I believe God has a message for us today from this parable. By “us” I mean Calvary Memorial Church. We need to hear what the Lord would say to us today. Two weeks ago many members of the gay and lesbian community came to see us. All came to protest, but some stayed to worship with us. We had TV cameras and reporters everywhere. Plus we had security in place and police officers on duty. Today things are quiet again. We have our church to ourselves again. It’s easy for us to think, “I’m glad ‘those people’ are gone. Who do they think they are, coming to ‘our church’ like that? It’s better now. I like it when it’s just ‘our people’ here on Sunday.” But is that what God would say? I don’t think so. I think he would say, “It was better two weeks ago when all those people from so many places came to church.” Sure, it was chaotic and worrisome and tense two weeks ago, and it’s calm and peaceful today. But things were better then because the people we want to reach finally came to see us. I want us to consider this parable against that background. What would God say to us today? Let’s focus on three lessons from this parable.
I. Some of God’s Sheep are Lost
In verse 6 the shepherd mentions “my lost sheep.” Lost people matter to God because he created them in his image. The worst sinner in the world still bears God’s image. And no matter how deeply fallen a man or woman may be, that person still belongs to God. Not by redemption, but by creation. God has a claim on every human heart, and no amount of sin and rebellion can ever cancel that claim.
In the parable, the shepherd knows his sheep even while they are lost. The same is true of our Heavenly Father. He knows his lost sheep while they are far gone in sin. And he knows them by name long before they know him. Most lost people don’t know they are lost. And some of them are on the way to Jesus at this moment—and they don’t know it yet.
II. God Wants His Lost Sheep Found
In the story Jesus told, the one lost sheep is valued more than the 99 found sheep. That hardly makes sense from an economic point of view. Why not just write off the lost sheep as part of the cost of doing business? After all, sheep get lost all the time. This week I did a bit of reading in the field of “Sheepology.” All the sources said the same thing, that sheep are not necessarily the smartest animals on the farm. Not that they are dumb, but they easily go their own way, eating a little grass here, then grazing over the next hill, then down by the pond, then through another meadow, until suddenly the sheep are separated from the flock. And they will never find their way back on their own. Isaiah 53:6 uses this very image to describe our waywardness: “We all, like sheep, have gone astray, each of us has turned to his own way.” There is a little sheep in all of us, and a lot of sheep in most of us. We go our own way, we do our own thing, we follow our own desires, until one day we discover we are far away from God. We have no clear idea how we got into such a fix, and we don’t know how to find our way back to God. If someone doesn’t come for us, we’ll never find our way back home.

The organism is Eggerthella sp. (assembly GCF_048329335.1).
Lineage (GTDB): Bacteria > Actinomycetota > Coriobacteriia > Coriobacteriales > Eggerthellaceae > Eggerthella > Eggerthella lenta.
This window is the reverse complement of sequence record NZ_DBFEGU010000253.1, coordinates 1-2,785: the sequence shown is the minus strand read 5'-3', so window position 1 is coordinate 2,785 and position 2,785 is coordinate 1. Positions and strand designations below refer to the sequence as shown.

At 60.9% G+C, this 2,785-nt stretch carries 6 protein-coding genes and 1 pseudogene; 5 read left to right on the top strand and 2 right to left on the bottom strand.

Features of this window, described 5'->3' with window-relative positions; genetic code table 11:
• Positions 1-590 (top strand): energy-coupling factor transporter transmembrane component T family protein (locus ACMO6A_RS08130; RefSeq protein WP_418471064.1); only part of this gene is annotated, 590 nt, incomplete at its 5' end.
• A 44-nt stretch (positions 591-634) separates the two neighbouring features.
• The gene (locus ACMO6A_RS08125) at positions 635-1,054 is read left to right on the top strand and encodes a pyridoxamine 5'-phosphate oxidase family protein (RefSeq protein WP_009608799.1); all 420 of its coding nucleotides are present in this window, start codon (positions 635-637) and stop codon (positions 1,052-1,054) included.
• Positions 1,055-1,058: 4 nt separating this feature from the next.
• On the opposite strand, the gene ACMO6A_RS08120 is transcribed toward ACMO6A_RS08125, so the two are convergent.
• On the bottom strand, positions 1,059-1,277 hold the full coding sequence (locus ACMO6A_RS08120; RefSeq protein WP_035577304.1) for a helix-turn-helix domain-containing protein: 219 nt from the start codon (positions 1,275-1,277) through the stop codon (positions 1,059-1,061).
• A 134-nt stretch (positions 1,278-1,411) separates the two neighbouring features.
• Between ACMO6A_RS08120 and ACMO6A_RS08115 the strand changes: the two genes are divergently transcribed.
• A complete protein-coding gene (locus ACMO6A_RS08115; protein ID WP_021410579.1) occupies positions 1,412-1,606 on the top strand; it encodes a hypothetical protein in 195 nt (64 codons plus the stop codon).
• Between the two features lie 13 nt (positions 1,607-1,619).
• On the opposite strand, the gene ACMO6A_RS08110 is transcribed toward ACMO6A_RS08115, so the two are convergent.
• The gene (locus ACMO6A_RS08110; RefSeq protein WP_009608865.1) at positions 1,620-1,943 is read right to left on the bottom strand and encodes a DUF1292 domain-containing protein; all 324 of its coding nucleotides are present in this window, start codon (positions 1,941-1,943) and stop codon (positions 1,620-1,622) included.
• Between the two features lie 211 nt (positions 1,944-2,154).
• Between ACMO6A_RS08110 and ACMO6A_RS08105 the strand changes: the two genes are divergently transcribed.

Do we realize that the lost are truly lost? The Bible uses sobering images to describe their plight. They are blind, deaf, condemned, captured, led astray, imprisoned, helpless and spiritually dead. They are blind and think they can see. They are dead and think they are alive. They are captive and think they are free. They are helpless and think they can do anything. They are without understanding and think they know everything. They are bound for hell and think they are going to heaven.
But the lost sheep will not be easily found. The shepherd leaves his flock and goes after the lost sheep “until he finds it” (v. 4). Remember, he doesn’t know where the sheep might be. He has no idea if the sheep went north, south, east or west. So he sets out on a long journey that may take hours or days. And he doesn’t know if he will even find the sheep. He only knows he must go. If he does not go, the sheep will not be found. He must go because you have to go where the sheep are—they won’t come to you.
III. Someone Must Go After God’s Lost Sheep